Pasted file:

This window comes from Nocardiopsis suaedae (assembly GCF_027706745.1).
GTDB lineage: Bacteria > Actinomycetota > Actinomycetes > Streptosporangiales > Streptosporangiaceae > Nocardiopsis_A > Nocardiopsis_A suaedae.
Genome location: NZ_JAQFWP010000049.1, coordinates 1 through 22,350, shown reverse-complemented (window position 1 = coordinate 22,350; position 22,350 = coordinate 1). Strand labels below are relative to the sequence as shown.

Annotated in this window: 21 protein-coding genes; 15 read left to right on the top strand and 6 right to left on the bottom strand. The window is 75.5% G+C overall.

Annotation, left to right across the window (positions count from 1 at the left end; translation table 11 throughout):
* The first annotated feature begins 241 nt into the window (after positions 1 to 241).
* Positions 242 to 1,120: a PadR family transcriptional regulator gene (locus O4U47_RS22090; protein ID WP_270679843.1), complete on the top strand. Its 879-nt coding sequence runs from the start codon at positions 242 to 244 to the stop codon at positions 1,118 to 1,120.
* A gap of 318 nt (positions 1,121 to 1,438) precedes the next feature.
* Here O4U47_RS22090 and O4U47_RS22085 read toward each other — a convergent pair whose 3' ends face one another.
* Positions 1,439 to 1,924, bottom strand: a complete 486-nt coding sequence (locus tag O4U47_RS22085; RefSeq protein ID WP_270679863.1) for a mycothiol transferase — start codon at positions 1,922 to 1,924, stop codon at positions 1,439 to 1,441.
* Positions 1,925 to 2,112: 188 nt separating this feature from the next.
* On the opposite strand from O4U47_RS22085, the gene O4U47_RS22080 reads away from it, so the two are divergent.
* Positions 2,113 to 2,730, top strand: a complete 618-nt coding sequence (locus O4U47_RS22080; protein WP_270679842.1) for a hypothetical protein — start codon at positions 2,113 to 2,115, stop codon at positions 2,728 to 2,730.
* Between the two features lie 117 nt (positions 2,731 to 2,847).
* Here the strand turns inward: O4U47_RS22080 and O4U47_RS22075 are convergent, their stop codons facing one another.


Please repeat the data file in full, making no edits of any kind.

This window comes from Nocardiopsis suaedae (assembly GCF_027706745.1).
GTDB lineage: Bacteria > Actinomycetota > Actinomycetes > Streptosporangiales > Streptosporangiaceae > Nocardiopsis_A > Nocardiopsis_A suaedae.
Genome location: NZ_JAQFWP010000049.1, coordinates 1 through 22,350, shown reverse-complemented (window position 1 = coordinate 22,350; position 22,350 = coordinate 1). Strand labels below are relative to the sequence as shown.

Annotated in this window: 21 protein-coding genes; 15 read left to right on the top strand and 6 right to left on the bottom strand. The window is 75.5% G+C overall.

Annotation, left to right across the window (positions count from 1 at the left end; translation table 11 throughout):
* The first annotated feature begins 241 nt into the window (after positions 1 to 241).
* Positions 242 to 1,120: a PadR family transcriptional regulator gene (locus O4U47_RS22090; protein ID WP_270679843.1), complete on the top strand. Its 879-nt coding sequence runs from the start codon at positions 242 to 244 to the stop codon at positions 1,118 to 1,120.
* A gap of 318 nt (positions 1,121 to 1,438) precedes the next feature.
* Here O4U47_RS22090 and O4U47_RS22085 read toward each other — a convergent pair whose 3' ends face one another.
* Positions 1,439 to 1,924, bottom strand: a complete 486-nt coding sequence (locus tag O4U47_RS22085; RefSeq protein ID WP_270679863.1) for a mycothiol transferase — start codon at positions 1,922 to 1,924, stop codon at positions 1,439 to 1,441.
* Positions 1,925 to 2,112: 188 nt separating this feature from the next.
* On the opposite strand from O4U47_RS22085, the gene O4U47_RS22080 reads away from it, so the two are divergent.
* Positions 2,113 to 2,730, top strand: a complete 618-nt coding sequence (locus O4U47_RS22080; protein WP_270679842.1) for a hypothetical protein — start codon at positions 2,113 to 2,115, stop codon at positions 2,728 to 2,730.
* Between the two features lie 117 nt (positions 2,731 to 2,847).
* Here the strand turns inward: O4U47_RS22080 and O4U47_RS22075 are convergent, their stop codons facing one another.